There are quite a few different types of flour, so to the beginner baker, it can be daunting and confusing at first. Fortunately, once you get to understand the basic flours (plain, bread, cake, pastry, self-rising, whole wheat, etc. – there are plenty of different types and variations, but these are the basics), you’ll know what each is used for and what applications they fit into.
Cake flour is not the same as plain flour (also known as all-purpose). Cake flour is specifically made for cakes, so it has a lower protein content and is milled finer, which results in a softer and lighter texture. Plain flour can be used to make almost anything that uses flour, including a cake.
Plain flour is multi-purpose. It’s a jack of all trades, but a master of none, so it’s a good substitute if you’re ever out of a specific flour. However, plain flour still isn’t the best choice to go for since it’s still different from cake flour.
Cake flour is made purely to be used for cakes, so that’s what works best. Using plain flour in place of cake flour isn’t the end of the world, but it may produce more inferior results than what you’d get with cake flour.
Let’s take a deeper look into the differences between these two types of flour.
What’s The Difference Between Cake Flour And Plain Flour?
Cake Flour Has A Lower Protein Content
The lower protein content of cake flour allows it to produce much softer cakes. Most cake flour contains a protein content anywhere from 7-10%. When looking for cake flour, the best range would be 7-8% for something that’s very soft with little to no chew. The majority of other flour types, like plain and bread flour, will contain upwards of 10% protein.
When making almost any baked good, it’s important to take this protein content into consideration. You see, this protein is what forms gluten, which is what makes dough elastic and the food chewy. For example, sourdough bread often uses mostly high protein bread flour, which gives it its chewy characteristic. You don’t need or want chewy cake, so it’s smart to use flour with less protein.
Although you need gluten for a good cake, you don’t want to develop too much of it. This is why a cake flour with a 7-10% protein content is optimal. It’s still going to produce gluten, but it’s unlikely to create so much that the cake becomes chewy or tough.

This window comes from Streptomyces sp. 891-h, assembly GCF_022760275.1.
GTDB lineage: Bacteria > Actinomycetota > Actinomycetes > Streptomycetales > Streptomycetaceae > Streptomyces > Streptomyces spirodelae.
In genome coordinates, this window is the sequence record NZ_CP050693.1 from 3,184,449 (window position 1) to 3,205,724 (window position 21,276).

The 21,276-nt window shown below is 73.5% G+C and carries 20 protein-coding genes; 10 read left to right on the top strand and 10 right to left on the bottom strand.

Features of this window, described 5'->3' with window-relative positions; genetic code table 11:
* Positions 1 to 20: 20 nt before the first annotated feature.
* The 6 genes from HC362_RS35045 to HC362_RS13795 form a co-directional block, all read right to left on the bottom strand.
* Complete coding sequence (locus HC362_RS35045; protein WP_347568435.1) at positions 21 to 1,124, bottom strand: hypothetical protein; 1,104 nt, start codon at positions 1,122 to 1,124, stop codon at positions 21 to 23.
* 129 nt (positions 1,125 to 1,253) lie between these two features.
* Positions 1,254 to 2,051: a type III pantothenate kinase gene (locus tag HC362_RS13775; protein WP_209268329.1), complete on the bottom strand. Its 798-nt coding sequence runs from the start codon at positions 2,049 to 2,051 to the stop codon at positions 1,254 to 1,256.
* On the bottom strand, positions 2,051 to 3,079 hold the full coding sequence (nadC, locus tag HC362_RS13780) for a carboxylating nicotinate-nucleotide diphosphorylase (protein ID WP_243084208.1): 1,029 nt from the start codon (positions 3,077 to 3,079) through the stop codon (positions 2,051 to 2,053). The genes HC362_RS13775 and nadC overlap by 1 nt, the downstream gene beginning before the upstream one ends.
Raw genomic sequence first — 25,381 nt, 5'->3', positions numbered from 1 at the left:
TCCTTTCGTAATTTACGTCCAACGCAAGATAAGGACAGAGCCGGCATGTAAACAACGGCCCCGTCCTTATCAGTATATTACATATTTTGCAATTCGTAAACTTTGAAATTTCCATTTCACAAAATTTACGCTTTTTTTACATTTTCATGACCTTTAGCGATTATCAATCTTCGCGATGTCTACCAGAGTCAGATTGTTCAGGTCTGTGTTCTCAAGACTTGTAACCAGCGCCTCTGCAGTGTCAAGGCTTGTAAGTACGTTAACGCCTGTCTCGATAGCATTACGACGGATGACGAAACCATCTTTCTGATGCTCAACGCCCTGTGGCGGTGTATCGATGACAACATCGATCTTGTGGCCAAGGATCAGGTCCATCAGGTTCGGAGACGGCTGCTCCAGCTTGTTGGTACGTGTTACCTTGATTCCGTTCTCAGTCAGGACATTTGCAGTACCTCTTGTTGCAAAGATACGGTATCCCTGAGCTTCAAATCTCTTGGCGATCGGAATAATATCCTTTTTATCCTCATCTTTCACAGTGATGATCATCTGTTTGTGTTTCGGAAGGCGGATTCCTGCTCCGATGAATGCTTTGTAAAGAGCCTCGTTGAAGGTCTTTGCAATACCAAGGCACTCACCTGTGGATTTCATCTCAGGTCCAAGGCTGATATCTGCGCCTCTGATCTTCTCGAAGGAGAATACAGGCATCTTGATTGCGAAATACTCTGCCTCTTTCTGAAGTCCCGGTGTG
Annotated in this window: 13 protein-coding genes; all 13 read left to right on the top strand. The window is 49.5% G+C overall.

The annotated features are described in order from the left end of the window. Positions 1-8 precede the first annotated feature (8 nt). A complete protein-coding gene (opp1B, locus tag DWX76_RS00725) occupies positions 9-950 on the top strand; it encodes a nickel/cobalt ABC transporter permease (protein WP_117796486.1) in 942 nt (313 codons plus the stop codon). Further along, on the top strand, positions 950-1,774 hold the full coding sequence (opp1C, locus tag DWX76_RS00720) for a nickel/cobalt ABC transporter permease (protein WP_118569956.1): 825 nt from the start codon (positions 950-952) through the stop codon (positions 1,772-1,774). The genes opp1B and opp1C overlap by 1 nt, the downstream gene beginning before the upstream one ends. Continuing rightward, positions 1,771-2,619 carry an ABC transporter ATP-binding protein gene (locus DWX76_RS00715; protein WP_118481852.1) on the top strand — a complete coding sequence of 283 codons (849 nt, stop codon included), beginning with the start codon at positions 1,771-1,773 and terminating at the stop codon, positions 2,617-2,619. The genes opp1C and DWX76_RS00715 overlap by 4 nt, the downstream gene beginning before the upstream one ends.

When comparing this with plain flour, which generally has around 10-12% protein, it’s much more appropriate to use cake flour for a better-textured cake.
Cake Flour Is Bleached
Cake flour isn’t bleached everywhere in the world, but when manufacturers are allowed to bleach it, they generally will. Now, although bleaching brightens the color of the flour, it also serves to help make it better for cakes.
Yes, bleaching flour may lead to health issues, so it’s completely fine if you don’t want to use it, but there are benefits to making cake with cake flour. As described in a Serious Eats article here, bleached cake flour can help cakes to develop a good crumb, stay moist, and inhibit some browning, which is great if you’re worried about burning.
If you’re in the UK or EU, no type of flour will be bleached, since it’s illegal to bleach flour, so it’s not something you’ll come across.
Plain flour generally isn’t bleached, but it can be found bleached in some countries.
Cake Flour Is Finer
Cake flour is milled to a finer grade than regular plain flour to make it better suited for cakes. This fine mill helps to create softer and lighter textured baked goods, which means that it’s great for making any kind of cake.
Plain flour, on the other hand, is just milled to a standard grade as it’s not made for any specific purpose.
Can You Use Plain Flour Instead Of Cake Flour?
Plain flour can be used for the same purposes as cake flour, but that doesn’t mean that it will do as good of a job.
Since plain flour contains more protein, it’ll naturally create more gluten and lead to a chewier cake. As you know, cakes are generally light and fluffy, which brings a great mouthfeel when eating the cake. With plain flour, it’s fair to say that the mouthfeel you get just won’t be the same.
Whilst using plain flour isn’t going to give you the best results, you can still improve that by mixing in some cornstarch (the white powder), otherwise known as cornflour depending on where you live.
Since cornstarch is gluten-free, it can help to lower the protein content of the flour, which can lead to a softer cake. Although this isn’t the same as standard cake flour, it’s still a very good substitute.
How To Make A Cake Flour Substitute
You’ll be glad to know that making a cake flour substitute isn’t difficult at all and it won’t take you much time. It simply involves plain flour and cornstarch.
Here’s what you’ll need for a cake flour substitute:
- 120g (1 cup) plain (all-purpose) flour
- 15g (2 Tbsp) cornstarch
You want to find out how much cake flour you’d need and measure out these ingredients to fit the recipe.
To get these ingredients mixed properly, you’ll want to first mix them together in a large bowl before sifting them together once or twice. This allows the ingredients to be evenly combined so they can produce the best results.